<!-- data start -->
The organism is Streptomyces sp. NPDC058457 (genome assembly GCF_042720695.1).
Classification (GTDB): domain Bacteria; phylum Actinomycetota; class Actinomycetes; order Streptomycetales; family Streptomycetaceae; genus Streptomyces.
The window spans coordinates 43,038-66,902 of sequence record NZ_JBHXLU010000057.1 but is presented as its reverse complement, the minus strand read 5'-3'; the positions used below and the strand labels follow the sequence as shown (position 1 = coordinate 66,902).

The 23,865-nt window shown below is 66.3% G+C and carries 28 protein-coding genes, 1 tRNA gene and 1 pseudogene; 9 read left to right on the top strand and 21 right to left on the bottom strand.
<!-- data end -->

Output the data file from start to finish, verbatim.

The organism is Streptomyces sp. NPDC058457 (genome assembly GCF_042720695.1).
Classification (GTDB): domain Bacteria; phylum Actinomycetota; class Actinomycetes; order Streptomycetales; family Streptomycetaceae; genus Streptomyces.
The window spans coordinates 43,038-66,902 of sequence record NZ_JBHXLU010000057.1 but is presented as its reverse complement, the minus strand read 5'-3'; the positions used below and the strand labels follow the sequence as shown (position 1 = coordinate 66,902).

The 23,865-nt window shown below is 66.3% G+C and carries 28 protein-coding genes, 1 tRNA gene and 1 pseudogene; 9 read left to right on the top strand and 21 right to left on the bottom strand.